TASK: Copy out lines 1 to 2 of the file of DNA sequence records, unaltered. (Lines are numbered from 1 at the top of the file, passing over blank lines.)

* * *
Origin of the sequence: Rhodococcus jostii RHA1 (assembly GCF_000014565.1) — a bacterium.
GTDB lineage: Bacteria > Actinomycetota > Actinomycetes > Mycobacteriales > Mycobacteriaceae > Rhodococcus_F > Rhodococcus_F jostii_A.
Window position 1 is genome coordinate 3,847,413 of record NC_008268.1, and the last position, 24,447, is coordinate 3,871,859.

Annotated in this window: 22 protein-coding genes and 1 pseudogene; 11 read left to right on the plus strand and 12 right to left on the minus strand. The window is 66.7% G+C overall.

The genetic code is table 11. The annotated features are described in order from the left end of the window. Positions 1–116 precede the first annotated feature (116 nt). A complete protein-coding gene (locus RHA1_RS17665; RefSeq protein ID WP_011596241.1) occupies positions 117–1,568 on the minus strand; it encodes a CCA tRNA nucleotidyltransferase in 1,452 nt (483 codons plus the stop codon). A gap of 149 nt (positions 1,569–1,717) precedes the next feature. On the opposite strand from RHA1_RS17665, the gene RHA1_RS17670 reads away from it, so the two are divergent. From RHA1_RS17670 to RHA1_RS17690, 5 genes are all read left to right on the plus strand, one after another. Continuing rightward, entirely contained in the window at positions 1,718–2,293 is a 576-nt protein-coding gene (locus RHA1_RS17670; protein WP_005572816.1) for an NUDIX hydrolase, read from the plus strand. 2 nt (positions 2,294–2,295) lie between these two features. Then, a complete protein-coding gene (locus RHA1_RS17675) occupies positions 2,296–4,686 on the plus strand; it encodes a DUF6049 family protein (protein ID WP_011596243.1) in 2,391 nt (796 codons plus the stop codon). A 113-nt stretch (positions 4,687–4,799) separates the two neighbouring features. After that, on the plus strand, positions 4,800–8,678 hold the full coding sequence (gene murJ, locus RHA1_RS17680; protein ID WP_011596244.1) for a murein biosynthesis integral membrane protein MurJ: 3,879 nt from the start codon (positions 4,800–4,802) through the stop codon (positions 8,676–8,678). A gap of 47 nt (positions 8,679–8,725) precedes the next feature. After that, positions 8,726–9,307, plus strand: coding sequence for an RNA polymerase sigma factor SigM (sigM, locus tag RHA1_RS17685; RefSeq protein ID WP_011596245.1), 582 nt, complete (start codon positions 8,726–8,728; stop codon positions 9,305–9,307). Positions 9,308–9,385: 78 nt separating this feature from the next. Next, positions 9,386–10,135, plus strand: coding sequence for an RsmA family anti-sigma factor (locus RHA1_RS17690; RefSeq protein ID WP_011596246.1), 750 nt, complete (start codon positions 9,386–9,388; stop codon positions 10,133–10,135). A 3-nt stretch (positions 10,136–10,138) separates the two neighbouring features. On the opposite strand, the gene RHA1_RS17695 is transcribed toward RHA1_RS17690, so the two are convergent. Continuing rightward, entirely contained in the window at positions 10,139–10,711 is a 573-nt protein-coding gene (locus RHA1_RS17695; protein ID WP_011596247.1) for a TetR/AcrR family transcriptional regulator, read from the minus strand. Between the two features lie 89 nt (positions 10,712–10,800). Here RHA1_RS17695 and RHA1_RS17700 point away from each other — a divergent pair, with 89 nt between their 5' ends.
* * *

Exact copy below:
Origin of the sequence: Rhodococcus jostii RHA1 (assembly GCF_000014565.1) — a bacterium.
GTDB lineage: Bacteria > Actinomycetota > Actinomycetes > Mycobacteriales > Mycobacteriaceae > Rhodococcus_F > Rhodococcus_F jostii_A.